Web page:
All the members of my family speak Spanish better than I do. Some of them were born in Latin America, which gives them an unfair advantage. Others took to studying the language when they were younger, while I was busy mastering Ms. Pac-Man.
Regardless, I am now in solid adulthood and burdened with a foreign-language aptitude that can only be described as muy malo. My hope is that by chipping away for a few hours each week, I will regain my long-lost fluency.
My studying recently consisted of an attempt to watch Spanish television. Flicking on the station at random, I caught the last fifteen minutes of what appeared to be a Mexican version of the Jerry Springer Show.
On the program, an older couple confronted their young adult daughter about her lifestyle. At one point, the parents really let her have it over some shameful behavior.
Evidently, the woman had sex with four men in one month. Or she had a walrus for lunch. I was unsure because, like I said, my Spanish is poor. Then it became impossible to track what was going on because they all started yelling at each other. The body language, however, was easy to translate.
Besides diminishing my already low opinion of human nature, the program also intimidated me. Listening to native Spanish speakers roll out rapid-fire questions and declarations verified how much I have to relearn. Up to that point, I felt pretty confident about understanding basic sentences. But the furious accusations on the show were far removed from the leisurely paced, innocuous dialogues on my Spanish-class podcasts.
The brilliant David Sedaris has pointed out the surreal nature of learning a new language as an adult. He writes that the conversations used in language courses "steer clear of slang and controversy. Avoiding both the past and the future, they embrace the moment with a stoicism common to Buddhists and recently recovered alcoholics."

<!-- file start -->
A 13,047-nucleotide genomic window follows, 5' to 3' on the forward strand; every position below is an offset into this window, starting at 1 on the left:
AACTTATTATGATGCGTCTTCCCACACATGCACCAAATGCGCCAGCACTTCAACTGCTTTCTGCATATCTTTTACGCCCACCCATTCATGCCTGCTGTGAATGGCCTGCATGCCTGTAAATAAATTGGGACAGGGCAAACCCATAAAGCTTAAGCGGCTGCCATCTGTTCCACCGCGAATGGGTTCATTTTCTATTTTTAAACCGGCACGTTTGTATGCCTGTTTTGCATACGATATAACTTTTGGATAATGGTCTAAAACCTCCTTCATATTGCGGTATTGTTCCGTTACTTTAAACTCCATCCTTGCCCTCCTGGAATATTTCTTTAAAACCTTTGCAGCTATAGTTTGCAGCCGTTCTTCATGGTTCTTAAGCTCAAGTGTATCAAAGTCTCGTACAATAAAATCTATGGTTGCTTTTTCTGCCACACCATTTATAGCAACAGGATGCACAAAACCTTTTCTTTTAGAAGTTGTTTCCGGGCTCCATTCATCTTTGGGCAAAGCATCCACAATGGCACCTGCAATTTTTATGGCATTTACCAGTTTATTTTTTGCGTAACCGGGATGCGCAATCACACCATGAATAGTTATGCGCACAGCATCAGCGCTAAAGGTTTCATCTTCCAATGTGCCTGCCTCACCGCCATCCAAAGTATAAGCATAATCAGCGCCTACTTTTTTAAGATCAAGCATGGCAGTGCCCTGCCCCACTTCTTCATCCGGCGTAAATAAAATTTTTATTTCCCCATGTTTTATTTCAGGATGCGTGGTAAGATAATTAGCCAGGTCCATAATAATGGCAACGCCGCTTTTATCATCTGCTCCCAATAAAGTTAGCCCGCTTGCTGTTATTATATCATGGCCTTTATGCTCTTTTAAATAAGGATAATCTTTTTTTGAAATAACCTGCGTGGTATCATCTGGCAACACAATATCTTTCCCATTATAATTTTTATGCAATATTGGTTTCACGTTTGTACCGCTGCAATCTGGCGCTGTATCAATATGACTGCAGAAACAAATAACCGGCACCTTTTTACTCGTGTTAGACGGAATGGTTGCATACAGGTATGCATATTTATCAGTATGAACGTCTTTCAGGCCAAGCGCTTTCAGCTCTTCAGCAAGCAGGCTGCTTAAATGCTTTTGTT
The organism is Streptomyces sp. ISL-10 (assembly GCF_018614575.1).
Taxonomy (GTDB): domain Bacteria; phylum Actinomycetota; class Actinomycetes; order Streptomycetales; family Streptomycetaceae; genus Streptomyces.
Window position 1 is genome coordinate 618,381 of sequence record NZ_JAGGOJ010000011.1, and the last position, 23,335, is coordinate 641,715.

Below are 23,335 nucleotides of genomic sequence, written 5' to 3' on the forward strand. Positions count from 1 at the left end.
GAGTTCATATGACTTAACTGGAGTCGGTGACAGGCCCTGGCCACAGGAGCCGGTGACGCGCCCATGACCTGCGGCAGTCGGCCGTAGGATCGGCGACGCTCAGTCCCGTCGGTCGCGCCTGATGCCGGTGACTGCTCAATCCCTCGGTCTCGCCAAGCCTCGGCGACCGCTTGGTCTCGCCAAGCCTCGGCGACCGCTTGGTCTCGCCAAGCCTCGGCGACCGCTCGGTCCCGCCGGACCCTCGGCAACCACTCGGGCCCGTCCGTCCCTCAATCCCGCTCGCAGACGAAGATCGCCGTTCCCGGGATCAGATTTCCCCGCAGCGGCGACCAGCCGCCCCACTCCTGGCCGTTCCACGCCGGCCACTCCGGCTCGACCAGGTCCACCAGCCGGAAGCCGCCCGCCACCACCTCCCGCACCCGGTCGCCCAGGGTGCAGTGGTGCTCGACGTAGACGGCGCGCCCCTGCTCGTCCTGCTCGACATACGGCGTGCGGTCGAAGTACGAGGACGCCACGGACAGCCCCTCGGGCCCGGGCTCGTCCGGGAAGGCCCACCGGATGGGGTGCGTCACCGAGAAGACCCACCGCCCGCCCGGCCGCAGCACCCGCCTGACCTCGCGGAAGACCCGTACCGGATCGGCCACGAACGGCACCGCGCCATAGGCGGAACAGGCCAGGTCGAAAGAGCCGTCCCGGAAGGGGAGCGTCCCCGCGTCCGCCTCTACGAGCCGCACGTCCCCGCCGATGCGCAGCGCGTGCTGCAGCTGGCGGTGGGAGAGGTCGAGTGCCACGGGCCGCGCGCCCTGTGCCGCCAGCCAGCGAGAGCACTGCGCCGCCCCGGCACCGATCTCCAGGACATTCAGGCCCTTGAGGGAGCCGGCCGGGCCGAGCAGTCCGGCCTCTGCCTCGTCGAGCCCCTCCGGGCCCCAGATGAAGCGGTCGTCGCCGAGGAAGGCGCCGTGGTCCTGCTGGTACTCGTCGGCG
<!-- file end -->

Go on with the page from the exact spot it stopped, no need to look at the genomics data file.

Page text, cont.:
Yes, it's quite a leap from comprehending someone's observation that the sky is blue to understanding what that guy is screaming about at the top of his lungs.
I could easily abandon my efforts, because despite the shrill warnings of xenophobes, English is not going away anytime soon.
After all, English is the lingua franca of American pop culture, international business, and the internet. Nobody has achieved success in America without knowing at least some English. And people from Mexico to India to China are learning that it's in their best interests to study the language.
So with English firmly ensconced, why should I, or anyone, bother to learn Spanish?
Well, first, there is the practical aspect. According to the U.S Census Bureau, about 12 percent of U.S. residents speak Spanish at home. They range from adults who don't know any English to little kids who are perfectly bilingual. Within this range are millions of Americans who prefer to communicate in Spanish.
At some point, you will need to talk to someone who will throw a cascade of trilled R's at you. It will happen. And when it does, gesturing randomly or yelling louder in English will not work.
A second reason for learning Spanish is pure economics. Among the few booming occupations are jobs where Spanish is considered a plus, if not an outright requirement. Both the blue-collar construction worker and the white-collar marketing manager are learning that it's smart to know the difference between lo siento and claro que se. In these recessionary times, a little awareness of Spanish can be the difference between landing the gig or spending another day watching soaps.
In addition to these practical matters, there is the fact that we are a multicultural society. We have always been a multicultural society, in truth. It just is no longer possible to wall ourselves off and demand that everyone acquiesce to the majority's needs. Showing respect for other cultures, and gaining a basic understanding and empathy of others, is becoming a necessary skill - not a luxury for do-gooders.
Finally, exercising your brain and learning something new will never hurt you. So don't worry.
Of course, for me, there is another, more personal reason. Growing up Latino without a firm grasp of Spanish is culturally confusing. It gets into messy questions of identity and authenticity, and we all love addressing those issues as middle age closes in.
So I'm going to hit the books and internet sites. When I get up to speed again, maybe I'll take an intermediate class. It will take weeks, perhaps months, before I'm ready to tackle a conversation with a native speaker. When it comes, and I stutter past the initial Buenos dias, it will be a sublime breakthrough.